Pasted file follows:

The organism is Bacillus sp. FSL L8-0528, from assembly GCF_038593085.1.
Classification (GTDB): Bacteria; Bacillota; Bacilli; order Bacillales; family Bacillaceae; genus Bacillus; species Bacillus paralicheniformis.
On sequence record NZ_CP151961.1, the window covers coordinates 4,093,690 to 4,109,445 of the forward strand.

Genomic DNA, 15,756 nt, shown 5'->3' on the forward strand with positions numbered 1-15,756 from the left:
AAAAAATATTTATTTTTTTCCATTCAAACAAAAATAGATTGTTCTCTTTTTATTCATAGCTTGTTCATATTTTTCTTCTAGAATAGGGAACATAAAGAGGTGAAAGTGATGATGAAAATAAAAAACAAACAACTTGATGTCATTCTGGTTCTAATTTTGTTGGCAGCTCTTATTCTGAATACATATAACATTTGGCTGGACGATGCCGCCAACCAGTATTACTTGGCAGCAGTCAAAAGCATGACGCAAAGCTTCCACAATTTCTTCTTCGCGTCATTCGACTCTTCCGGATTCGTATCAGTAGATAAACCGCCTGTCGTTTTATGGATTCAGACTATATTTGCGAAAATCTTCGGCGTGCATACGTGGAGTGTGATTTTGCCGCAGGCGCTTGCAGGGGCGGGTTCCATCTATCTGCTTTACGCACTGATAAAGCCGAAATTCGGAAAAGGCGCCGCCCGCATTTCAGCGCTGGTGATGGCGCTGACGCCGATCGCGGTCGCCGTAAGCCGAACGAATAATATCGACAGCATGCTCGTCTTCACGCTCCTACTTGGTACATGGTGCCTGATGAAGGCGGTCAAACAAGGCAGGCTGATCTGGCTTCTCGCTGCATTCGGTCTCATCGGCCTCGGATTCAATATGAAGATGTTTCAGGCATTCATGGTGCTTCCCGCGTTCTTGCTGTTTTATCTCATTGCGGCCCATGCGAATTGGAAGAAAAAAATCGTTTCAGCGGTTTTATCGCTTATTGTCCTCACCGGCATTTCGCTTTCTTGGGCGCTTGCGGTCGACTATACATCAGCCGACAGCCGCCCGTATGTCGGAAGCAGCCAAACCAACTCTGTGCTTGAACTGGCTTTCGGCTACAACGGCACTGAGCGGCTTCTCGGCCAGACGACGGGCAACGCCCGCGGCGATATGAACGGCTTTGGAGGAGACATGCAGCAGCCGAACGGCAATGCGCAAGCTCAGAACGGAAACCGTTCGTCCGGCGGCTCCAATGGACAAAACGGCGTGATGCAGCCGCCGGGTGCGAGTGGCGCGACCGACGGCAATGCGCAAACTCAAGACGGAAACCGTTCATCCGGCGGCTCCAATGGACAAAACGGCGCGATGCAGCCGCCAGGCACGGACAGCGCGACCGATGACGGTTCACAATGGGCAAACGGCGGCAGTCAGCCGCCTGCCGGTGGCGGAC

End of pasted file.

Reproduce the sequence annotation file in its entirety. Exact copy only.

The organism is Bacillus sp. FSL L8-0528, from assembly GCF_038593085.1.
Classification (GTDB): Bacteria; Bacillota; Bacilli; order Bacillales; family Bacillaceae; genus Bacillus; species Bacillus paralicheniformis.
On sequence record NZ_CP151961.1, the window covers coordinates 4,093,690 to 4,109,445 of the forward strand.

Genomic DNA, 15,756 nt, shown 5'->3' on the forward strand with positions numbered 1-15,756 from the left:
AAAAAATATTTATTTTTTTCCATTCAAACAAAAATAGATTGTTCTCTTTTTATTCATAGCTTGTTCATATTTTTCTTCTAGAATAGGGAACATAAAGAGGTGAAAGTGATGATGAAAATAAAAAACAAACAACTTGATGTCATTCTGGTTCTAATTTTGTTGGCAGCTCTTATTCTGAATACATATAACATTTGGCTGGACGATGCCGCCAACCAGTATTACTTGGCAGCAGTCAAAAGCATGACGCAAAGCTTCCACAATTTCTTCTTCGCGTCATTCGACTCTTCCGGATTCGTATCAGTAGATAAACCGCCTGTCGTTTTATGGATTCAGACTATATTTGCGAAAATCTTCGGCGTGCATACGTGGAGTGTGATTTTGCCGCAGGCGCTTGCAGGGGCGGGTTCCATCTATCTGCTTTACGCACTGATAAAGCCGAAATTCGGAAAAGGCGCCGCCCGCATTTCAGCGCTGGTGATGGCGCTGACGCCGATCGCGGTCGCCGTAAGCCGAACGAATAATATCGACAGCATGCTCGTCTTCACGCTCCTACTTGGTACATGGTGCCTGATGAAGGCGGTCAAACAAGGCAGGCTGATCTGGCTTCTCGCTGCATTCGGTCTCATCGGCCTCGGATTCAATATGAAGATGTTTCAGGCATTCATGGTGCTTCCCGCGTTCTTGCTGTTTTATCTCATTGCGGCCCATGCGAATTGGAAGAAAAAAATCGTTTCAGCGGTTTTATCGCTTATTGTCCTCACCGGCATTTCGCTTTCTTGGGCGCTTGCGGTCGACTATACATCAGCCGACAGCCGCCCGTATGTCGGAAGCAGCCAAACCAACTCTGTGCTTGAACTGGCTTTCGGCTACAACGGCACTGAGCGGCTTCTCGGCCAGACGACGGGCAACGCCCGCGGCGATATGAACGGCTTTGGAGGAGACATGCAGCAGCCGAACGGCAATGCGCAAGCTCAGAACGGAAACCGTTCGTCCGGCGGCTCCAATGGACAAAACGGCGTGATGCAGCCGCCGGGTGCGAGTGGCGCGACCGACGGCAATGCGCAAACTCAAGACGGAAACCGTTCATCCGGCGGCTCCAATGGACAAAACGGCGCGATGCAGCCGCCAGGCACGGACAGCGCGACCGATGACGGTTCACAATGGGCAAACGGCGGCAGTCAGCCGCCTGCCGGTGGCGGAC